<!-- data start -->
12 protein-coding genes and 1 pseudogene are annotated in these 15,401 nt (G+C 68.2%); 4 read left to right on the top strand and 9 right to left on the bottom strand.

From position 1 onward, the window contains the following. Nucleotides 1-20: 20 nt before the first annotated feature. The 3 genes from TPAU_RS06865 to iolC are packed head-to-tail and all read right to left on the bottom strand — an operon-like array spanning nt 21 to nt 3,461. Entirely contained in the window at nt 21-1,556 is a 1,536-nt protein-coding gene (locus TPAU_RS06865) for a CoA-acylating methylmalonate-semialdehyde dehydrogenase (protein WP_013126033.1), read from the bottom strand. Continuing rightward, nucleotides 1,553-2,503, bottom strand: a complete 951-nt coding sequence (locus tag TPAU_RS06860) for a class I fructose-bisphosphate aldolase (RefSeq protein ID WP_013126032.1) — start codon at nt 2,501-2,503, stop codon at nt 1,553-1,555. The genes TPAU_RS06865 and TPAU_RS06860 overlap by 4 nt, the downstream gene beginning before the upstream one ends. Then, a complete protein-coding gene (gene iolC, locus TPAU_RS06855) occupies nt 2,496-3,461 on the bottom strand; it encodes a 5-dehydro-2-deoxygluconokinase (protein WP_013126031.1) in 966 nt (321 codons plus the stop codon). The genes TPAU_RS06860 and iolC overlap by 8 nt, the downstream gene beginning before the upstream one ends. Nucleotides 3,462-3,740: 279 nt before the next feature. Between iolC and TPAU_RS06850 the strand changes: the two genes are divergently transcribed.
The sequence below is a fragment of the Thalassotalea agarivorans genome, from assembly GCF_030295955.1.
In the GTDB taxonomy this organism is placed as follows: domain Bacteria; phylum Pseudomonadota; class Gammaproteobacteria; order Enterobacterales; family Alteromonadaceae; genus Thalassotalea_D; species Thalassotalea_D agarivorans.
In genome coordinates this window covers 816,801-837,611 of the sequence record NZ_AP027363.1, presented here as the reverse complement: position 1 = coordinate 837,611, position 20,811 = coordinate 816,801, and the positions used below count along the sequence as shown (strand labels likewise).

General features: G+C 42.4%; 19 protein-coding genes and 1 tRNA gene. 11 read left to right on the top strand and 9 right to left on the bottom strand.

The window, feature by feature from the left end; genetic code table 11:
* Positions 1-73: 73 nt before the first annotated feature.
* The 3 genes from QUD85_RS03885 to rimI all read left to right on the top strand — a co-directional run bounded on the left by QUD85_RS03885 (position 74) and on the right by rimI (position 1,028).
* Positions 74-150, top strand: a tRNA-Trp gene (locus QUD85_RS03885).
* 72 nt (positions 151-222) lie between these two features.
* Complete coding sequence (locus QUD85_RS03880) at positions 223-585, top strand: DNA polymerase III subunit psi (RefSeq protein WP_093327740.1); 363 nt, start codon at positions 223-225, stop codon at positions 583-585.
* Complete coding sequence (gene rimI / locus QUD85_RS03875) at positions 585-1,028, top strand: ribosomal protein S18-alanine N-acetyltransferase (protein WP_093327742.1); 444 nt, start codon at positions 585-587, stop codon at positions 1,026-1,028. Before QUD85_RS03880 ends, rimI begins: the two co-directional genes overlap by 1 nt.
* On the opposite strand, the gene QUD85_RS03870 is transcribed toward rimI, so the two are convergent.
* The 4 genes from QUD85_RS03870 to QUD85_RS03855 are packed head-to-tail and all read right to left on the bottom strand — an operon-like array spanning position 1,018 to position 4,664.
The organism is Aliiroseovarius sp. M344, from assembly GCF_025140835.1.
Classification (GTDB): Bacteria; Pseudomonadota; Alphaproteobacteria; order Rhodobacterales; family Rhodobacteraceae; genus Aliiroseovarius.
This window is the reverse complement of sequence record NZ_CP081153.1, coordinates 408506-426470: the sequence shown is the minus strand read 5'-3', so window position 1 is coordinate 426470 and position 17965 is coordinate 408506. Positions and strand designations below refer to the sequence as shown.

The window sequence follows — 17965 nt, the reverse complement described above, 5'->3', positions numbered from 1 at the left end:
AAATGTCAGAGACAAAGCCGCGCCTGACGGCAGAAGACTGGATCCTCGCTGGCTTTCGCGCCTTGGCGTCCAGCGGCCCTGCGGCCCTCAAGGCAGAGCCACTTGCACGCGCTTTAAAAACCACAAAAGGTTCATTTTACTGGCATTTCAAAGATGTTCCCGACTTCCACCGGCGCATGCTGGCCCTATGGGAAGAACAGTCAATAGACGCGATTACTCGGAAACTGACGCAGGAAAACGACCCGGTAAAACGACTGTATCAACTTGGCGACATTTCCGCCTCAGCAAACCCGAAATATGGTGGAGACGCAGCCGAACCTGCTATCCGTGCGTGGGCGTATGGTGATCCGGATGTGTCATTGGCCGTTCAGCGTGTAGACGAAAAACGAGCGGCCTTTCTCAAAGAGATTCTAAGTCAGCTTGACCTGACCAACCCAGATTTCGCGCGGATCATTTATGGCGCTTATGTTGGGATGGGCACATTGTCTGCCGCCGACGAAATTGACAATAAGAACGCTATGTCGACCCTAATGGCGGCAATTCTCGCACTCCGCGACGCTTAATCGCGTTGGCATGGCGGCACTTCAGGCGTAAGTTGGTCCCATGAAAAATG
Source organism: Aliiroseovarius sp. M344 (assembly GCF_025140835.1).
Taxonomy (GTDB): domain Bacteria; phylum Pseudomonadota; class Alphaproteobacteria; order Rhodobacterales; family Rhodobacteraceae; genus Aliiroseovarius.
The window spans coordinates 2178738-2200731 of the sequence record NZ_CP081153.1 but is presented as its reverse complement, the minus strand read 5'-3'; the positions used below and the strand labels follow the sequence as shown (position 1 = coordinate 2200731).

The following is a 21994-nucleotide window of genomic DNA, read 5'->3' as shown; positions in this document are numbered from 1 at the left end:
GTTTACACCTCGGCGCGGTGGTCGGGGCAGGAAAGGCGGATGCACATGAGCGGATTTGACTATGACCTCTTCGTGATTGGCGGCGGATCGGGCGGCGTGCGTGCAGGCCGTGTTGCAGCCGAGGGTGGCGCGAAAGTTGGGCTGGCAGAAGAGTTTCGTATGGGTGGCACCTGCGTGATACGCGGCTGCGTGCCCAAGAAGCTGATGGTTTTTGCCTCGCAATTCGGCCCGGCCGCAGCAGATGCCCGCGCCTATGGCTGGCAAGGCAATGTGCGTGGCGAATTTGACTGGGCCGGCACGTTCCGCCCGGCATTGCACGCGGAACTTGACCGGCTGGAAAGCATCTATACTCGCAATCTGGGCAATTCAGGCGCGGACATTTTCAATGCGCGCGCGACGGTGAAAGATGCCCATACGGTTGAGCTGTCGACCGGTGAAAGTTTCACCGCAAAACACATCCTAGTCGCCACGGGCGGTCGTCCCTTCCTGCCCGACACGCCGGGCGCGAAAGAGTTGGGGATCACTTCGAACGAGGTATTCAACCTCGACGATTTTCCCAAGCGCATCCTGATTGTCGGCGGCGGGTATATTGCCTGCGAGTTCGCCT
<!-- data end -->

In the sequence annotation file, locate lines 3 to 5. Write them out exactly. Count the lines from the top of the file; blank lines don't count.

The sequence below is a fragment of the Thalassotalea agarivorans genome, from assembly GCF_030295955.1.
In the GTDB taxonomy this organism is placed as follows: domain Bacteria; phylum Pseudomonadota; class Gammaproteobacteria; order Enterobacterales; family Alteromonadaceae; genus Thalassotalea_D; species Thalassotalea_D agarivorans.
In genome coordinates this window covers 816,801-837,611 of the sequence record NZ_AP027363.1, presented here as the reverse complement: position 1 = coordinate 837,611, position 20,811 = coordinate 816,801, and the positions used below count along the sequence as shown (strand labels likewise).